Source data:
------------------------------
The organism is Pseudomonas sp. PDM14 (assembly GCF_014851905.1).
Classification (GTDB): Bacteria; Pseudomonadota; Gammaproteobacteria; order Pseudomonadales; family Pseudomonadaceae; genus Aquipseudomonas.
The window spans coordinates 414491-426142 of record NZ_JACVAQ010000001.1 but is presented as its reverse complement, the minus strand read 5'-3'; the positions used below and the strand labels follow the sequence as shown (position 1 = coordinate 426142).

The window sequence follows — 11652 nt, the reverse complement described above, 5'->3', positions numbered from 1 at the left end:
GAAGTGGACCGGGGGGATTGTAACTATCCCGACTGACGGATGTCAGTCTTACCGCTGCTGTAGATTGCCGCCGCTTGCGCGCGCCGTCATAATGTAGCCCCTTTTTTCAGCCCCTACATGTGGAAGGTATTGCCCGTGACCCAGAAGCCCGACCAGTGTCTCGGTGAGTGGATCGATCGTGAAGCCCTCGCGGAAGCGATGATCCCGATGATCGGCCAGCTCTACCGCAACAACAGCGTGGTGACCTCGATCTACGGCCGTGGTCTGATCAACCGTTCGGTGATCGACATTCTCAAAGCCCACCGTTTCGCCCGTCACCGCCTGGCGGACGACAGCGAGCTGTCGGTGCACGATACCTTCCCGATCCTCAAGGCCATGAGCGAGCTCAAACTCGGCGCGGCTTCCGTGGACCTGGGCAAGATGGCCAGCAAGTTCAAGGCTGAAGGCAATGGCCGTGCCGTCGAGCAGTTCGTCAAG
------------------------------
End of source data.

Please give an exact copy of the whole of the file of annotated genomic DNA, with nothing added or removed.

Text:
The organism is Pseudomonas sp. PDM14 (assembly GCF_014851905.1).
Classification (GTDB): Bacteria; Pseudomonadota; Gammaproteobacteria; order Pseudomonadales; family Pseudomonadaceae; genus Aquipseudomonas.
The window spans coordinates 414491-426142 of record NZ_JACVAQ010000001.1 but is presented as its reverse complement, the minus strand read 5'-3'; the positions used below and the strand labels follow the sequence as shown (position 1 = coordinate 426142).

The window sequence follows — 11652 nt, the reverse complement described above, 5'->3', positions numbered from 1 at the left end:
GAAGTGGACCGGGGGGATTGTAACTATCCCGACTGACGGATGTCAGTCTTACCGCTGCTGTAGATTGCCGCCGCTTGCGCGCGCCGTCATAATGTAGCCCCTTTTTTCAGCCCCTACATGTGGAAGGTATTGCCCGTGACCCAGAAGCCCGACCAGTGTCTCGGTGAGTGGATCGATCGTGAAGCCCTCGCGGAAGCGATGATCCCGATGATCGGCCAGCTCTACCGCAACAACAGCGTGGTGACCTCGATCTACGGCCGTGGTCTGATCAACCGTTCGGTGATCGACATTCTCAAAGCCCACCGTTTCGCCCGTCACCGCCTGGCGGACGACAGCGAGCTGTCGGTGCACGATACCTTCCCGATCCTCAAGGCCATGAGCGAGCTCAAACTCGGCGCGGCTTCCGTGGACCTGGGCAAGATGGCCAGCAAGTTCAAGGCTGAAGGCAATGGCCGTGCCGTCGAGCAGTTCGTCAAG